Wow, that was quick. It's been all of 3 months since gas prices have fallen below $3 a gallon, giving consumers a much deserved break in their pocket book, and already the calls for a large gas tax are back.
Leading the way is Charles Krauthammer. Writing in the Weekly Standard, he suggests that we increase the tax on gasoline by $1 per gallon, or as much as is needed to reduce the number of miles the average American drives. He never does gets around to telling us just how big of a reduction is needed in order to achieve all the wonderful, societal, and geopolitical benefits that will flow from the further taxation of the already over-taxed American people. These benefits range from stopping global warming (which he admits to not believing in) to taming the evil ambitions of Russia, Iran, Hamas, Hezbollah and Venezuela.
Don't get me wrong. I have a great deal of respect for the man, and I actually like his idea of reducing the out sized income flows pocketed by the non friendlies of the world due to high oil prices, but there is a better way to go about it, and it doesn't include a single dollar of additional tax. Instead, let's stabilize the value of the dollar at, say, $500 per ounce of gold. If we do, we can get back to the steady eddie oil prices and ultra low inflation we enjoyed from the mid1800's right up until we severed the dollars link to gold in 1971. The volatility in the price of oil that has occurred since the US decided to float the dollar is amazing. Have a look at this chart and see for yourself.
The seesaw of higher, then lower oil prices is, to a great extent, caused by changes in the value of the US dollar and it's effect on the supply of oil, which ultimately effects it's price, and to a lesser extent on the ebb and flow of the global economy effecting demand. Oil is priced in dollars. Change the real value of the dollar and you change the nominal price of everything denominated in dollars, including oil. This is what Charles and the folks at the New York Times just don't, or won't understand. It was the rise in the value of the dollar from 1997 through 2001 that set the stage for the oil price increases of the 2006 - 2008.
Producing oil is a long lead-time business, which starts with exploration to find what you think are oil deposits. Then, there are the various permitting processes to acquire the right to drill. Finally, you drill the actual wells to determine if what you thought was oil really is, and if production in commercially viable amounts is possible. Commercial viability is dependent upon the price of oil and the recoverable quantities available. It is the role the dollar plays in both the price of oil, and what amounts can be recovered profitably based upon that price, that makes the oil business such a high stakes gamble.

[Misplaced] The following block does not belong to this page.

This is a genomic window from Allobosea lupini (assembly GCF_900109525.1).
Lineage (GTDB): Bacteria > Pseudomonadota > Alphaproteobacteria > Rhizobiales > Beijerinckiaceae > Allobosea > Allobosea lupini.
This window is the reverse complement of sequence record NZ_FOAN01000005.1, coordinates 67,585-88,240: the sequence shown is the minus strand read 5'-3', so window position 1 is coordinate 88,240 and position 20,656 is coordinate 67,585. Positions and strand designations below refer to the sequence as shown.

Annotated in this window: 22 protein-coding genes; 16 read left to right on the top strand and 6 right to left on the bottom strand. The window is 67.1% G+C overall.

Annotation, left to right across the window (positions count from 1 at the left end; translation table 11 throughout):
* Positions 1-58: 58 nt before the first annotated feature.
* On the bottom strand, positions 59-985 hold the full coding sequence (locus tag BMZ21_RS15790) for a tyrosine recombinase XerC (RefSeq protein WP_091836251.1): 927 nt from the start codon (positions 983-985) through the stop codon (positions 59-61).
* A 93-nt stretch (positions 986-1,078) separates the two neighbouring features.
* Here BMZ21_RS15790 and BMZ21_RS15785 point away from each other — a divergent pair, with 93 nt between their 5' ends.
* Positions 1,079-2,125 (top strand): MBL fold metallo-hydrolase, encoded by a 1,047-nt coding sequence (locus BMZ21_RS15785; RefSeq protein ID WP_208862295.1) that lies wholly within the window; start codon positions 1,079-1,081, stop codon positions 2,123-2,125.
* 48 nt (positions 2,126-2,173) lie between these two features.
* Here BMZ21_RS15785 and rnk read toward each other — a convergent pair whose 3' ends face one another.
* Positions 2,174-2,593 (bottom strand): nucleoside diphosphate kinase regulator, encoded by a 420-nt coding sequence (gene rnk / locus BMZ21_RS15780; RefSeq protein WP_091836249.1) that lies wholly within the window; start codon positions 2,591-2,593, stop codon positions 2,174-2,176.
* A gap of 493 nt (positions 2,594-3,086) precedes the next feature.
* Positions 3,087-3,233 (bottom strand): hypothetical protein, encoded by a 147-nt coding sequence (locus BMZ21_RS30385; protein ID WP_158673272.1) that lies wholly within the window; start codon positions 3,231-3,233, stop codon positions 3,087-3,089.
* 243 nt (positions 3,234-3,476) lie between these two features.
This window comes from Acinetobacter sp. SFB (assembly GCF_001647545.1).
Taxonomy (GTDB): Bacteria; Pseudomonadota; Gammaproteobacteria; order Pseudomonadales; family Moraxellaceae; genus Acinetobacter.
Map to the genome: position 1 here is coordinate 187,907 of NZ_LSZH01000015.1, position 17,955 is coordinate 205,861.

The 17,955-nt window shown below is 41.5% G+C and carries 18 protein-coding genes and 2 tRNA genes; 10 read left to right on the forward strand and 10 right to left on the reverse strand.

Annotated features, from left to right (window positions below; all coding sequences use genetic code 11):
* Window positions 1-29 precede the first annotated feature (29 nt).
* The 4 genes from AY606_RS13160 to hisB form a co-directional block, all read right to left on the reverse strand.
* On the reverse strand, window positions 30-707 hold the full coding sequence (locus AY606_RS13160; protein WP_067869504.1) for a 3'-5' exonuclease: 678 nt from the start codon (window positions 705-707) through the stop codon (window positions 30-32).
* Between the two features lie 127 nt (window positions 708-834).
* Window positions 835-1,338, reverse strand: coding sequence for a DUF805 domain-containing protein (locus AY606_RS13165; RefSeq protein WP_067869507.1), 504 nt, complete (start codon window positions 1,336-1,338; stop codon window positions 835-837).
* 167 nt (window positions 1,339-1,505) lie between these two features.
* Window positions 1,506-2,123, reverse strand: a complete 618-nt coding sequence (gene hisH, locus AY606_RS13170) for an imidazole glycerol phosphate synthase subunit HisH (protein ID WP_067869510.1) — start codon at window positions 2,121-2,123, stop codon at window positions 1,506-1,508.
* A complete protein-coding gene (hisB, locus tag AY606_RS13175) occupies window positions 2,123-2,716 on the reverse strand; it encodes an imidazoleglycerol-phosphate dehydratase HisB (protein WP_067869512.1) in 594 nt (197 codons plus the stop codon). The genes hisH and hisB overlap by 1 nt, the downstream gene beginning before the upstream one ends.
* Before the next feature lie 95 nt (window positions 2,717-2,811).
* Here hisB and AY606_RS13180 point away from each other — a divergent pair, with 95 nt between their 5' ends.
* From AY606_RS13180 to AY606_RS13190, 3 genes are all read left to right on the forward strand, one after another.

Let's imagine for a moment that you are the oil company executive in charge of drilling and production. The year is 1999, and you are watching two related events that are shaping your companies' decisions on oil production. These events are the rise in the value of the dollar and fall in the price of a barrel of oil.
Over the last two years you have watched as the US dollar increase in value by about 30%, pulling down the price of a barrel of oil from $21 to $13, causing your revenues to plummet.
Ask yourself this question: Just how many additional drill sights am I going to want to pour millions of dollars of my companies' capital into, looking for new reserves? Short answer, not many. Longer answer, the worldwide rig count average fell from 2128 in 1997 to 1457 in 1999, and the rig count didn't recover to the 1997 levels until 2001. That's a whole lot of oil wells that didn't get drilled.
What do you think happens when oil companies all over the world reduce the number of new wells they drill? That's right, the supply of oil is greatly reduced, and by more than might be obvious at first.
The decreased number of newly drilled oil wells and the reduction of their flush production ( production higher then the sustainable trend), along with the inevitable decline of older producing wells acted as a cut in oil production. This intensified the supply problem caused by the “drilling holiday of 1997-2001”.
This makes for a world oil market in which inventories are extremely tight, and small increases in demand produce disproportionate increases in price. When the central bankers across the globe, led by our Federal Reserve, poured liquidity into the global economy, the resultant boom sent gold and oil prices rocketing skyward, until we reached new all time highs for both of these commodities.
Attacking a supply problem from the demand side, through a high tax on gasoline isn't the right path to start down. It's actually the Left's road to never ending tax increases on gasoline curtailing your freedom to travel. The real problem is an erratic Fed and it's up, no wait, it's down dollar policy, a policy that helped restrained drilling in the 1990's and created the liquidity fueled growth of the 2000's.
Would we be where we are today if the Fed had maintained a stable dollar monetary policy? Is it possible to add too much liquidity, and at the same time maintain a stable dollar? The answers are No an No! Does the price of oil rise or fall dramatically when the goal of monetary policy is to provides a stable dollar? Again, the answer is no! Is inflation a problem when the dollar is stable? You already know that answer, and it is a resounding No! Do we need to increase the gas tax to implement a monetary policy which stabilizes the dollar? Of course we don't, so why haven't we stabilized the dollar? That's a great question. You should ask Uncle Ben.